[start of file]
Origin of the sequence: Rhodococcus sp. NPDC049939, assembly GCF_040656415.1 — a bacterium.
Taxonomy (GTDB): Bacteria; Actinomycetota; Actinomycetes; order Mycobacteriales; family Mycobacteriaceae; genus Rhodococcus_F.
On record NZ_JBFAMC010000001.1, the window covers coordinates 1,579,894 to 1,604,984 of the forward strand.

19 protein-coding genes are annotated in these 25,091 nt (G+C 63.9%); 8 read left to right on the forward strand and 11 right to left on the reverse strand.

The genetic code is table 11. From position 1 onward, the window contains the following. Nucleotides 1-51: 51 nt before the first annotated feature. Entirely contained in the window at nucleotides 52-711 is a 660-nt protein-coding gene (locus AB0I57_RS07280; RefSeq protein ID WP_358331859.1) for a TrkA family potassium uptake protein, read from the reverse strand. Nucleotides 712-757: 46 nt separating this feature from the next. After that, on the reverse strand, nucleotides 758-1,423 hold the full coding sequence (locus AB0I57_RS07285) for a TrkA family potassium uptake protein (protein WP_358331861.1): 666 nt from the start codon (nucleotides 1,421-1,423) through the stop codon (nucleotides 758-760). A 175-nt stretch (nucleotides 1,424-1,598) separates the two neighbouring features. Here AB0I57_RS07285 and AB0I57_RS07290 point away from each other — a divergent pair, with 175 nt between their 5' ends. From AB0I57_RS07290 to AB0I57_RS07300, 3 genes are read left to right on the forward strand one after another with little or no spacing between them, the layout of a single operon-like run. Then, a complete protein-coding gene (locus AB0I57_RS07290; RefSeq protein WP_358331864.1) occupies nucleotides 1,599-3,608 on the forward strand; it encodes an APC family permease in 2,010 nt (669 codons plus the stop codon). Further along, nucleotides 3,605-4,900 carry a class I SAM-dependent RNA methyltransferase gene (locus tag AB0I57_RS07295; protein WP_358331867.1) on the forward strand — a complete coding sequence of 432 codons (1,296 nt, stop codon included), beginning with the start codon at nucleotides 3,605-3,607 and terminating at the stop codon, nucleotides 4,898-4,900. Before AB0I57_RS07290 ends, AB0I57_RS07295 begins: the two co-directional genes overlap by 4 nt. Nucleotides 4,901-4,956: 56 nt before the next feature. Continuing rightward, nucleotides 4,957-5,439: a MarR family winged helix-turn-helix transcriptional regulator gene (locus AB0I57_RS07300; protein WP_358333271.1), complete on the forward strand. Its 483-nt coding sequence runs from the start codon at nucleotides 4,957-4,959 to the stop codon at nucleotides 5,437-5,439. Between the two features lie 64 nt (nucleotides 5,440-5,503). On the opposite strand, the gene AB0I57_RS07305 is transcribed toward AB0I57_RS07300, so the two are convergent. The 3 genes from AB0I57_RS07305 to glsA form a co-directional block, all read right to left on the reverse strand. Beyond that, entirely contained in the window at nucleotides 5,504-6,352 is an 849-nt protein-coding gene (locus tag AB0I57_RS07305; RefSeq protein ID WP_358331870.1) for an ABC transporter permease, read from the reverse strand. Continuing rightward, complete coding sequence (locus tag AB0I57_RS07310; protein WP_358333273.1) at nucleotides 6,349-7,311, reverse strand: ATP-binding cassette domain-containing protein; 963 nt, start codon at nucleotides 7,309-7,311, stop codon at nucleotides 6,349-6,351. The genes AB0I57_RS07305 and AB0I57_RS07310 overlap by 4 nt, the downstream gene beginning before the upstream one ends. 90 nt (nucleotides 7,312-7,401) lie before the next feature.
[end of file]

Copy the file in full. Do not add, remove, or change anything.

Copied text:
Origin of the sequence: Rhodococcus sp. NPDC049939, assembly GCF_040656415.1 — a bacterium.
Taxonomy (GTDB): Bacteria; Actinomycetota; Actinomycetes; order Mycobacteriales; family Mycobacteriaceae; genus Rhodococcus_F.
On record NZ_JBFAMC010000001.1, the window covers coordinates 1,579,894 to 1,604,984 of the forward strand.

19 protein-coding genes are annotated in these 25,091 nt (G+C 63.9%); 8 read left to right on the forward strand and 11 right to left on the reverse strand.

The genetic code is table 11. From position 1 onward, the window contains the following. Nucleotides 1-51: 51 nt before the first annotated feature. Entirely contained in the window at nucleotides 52-711 is a 660-nt protein-coding gene (locus AB0I57_RS07280; RefSeq protein ID WP_358331859.1) for a TrkA family potassium uptake protein, read from the reverse strand. Nucleotides 712-757: 46 nt separating this feature from the next. After that, on the reverse strand, nucleotides 758-1,423 hold the full coding sequence (locus AB0I57_RS07285) for a TrkA family potassium uptake protein (protein WP_358331861.1): 666 nt from the start codon (nucleotides 1,421-1,423) through the stop codon (nucleotides 758-760). A 175-nt stretch (nucleotides 1,424-1,598) separates the two neighbouring features. Here AB0I57_RS07285 and AB0I57_RS07290 point away from each other — a divergent pair, with 175 nt between their 5' ends. From AB0I57_RS07290 to AB0I57_RS07300, 3 genes are read left to right on the forward strand one after another with little or no spacing between them, the layout of a single operon-like run. Then, a complete protein-coding gene (locus AB0I57_RS07290; RefSeq protein WP_358331864.1) occupies nucleotides 1,599-3,608 on the forward strand; it encodes an APC family permease in 2,010 nt (669 codons plus the stop codon). Further along, nucleotides 3,605-4,900 carry a class I SAM-dependent RNA methyltransferase gene (locus tag AB0I57_RS07295; protein WP_358331867.1) on the forward strand — a complete coding sequence of 432 codons (1,296 nt, stop codon included), beginning with the start codon at nucleotides 3,605-3,607 and terminating at the stop codon, nucleotides 4,898-4,900. Before AB0I57_RS07290 ends, AB0I57_RS07295 begins: the two co-directional genes overlap by 4 nt. Nucleotides 4,901-4,956: 56 nt before the next feature. Continuing rightward, nucleotides 4,957-5,439: a MarR family winged helix-turn-helix transcriptional regulator gene (locus AB0I57_RS07300; protein WP_358333271.1), complete on the forward strand. Its 483-nt coding sequence runs from the start codon at nucleotides 4,957-4,959 to the stop codon at nucleotides 5,437-5,439. Between the two features lie 64 nt (nucleotides 5,440-5,503). On the opposite strand, the gene AB0I57_RS07305 is transcribed toward AB0I57_RS07300, so the two are convergent. The 3 genes from AB0I57_RS07305 to glsA form a co-directional block, all read right to left on the reverse strand. Beyond that, entirely contained in the window at nucleotides 5,504-6,352 is an 849-nt protein-coding gene (locus tag AB0I57_RS07305; RefSeq protein ID WP_358331870.1) for an ABC transporter permease, read from the reverse strand. Continuing rightward, complete coding sequence (locus tag AB0I57_RS07310; protein WP_358333273.1) at nucleotides 6,349-7,311, reverse strand: ATP-binding cassette domain-containing protein; 963 nt, start codon at nucleotides 7,309-7,311, stop codon at nucleotides 6,349-6,351. The genes AB0I57_RS07305 and AB0I57_RS07310 overlap by 4 nt, the downstream gene beginning before the upstream one ends. 90 nt (nucleotides 7,312-7,401) lie before the next feature.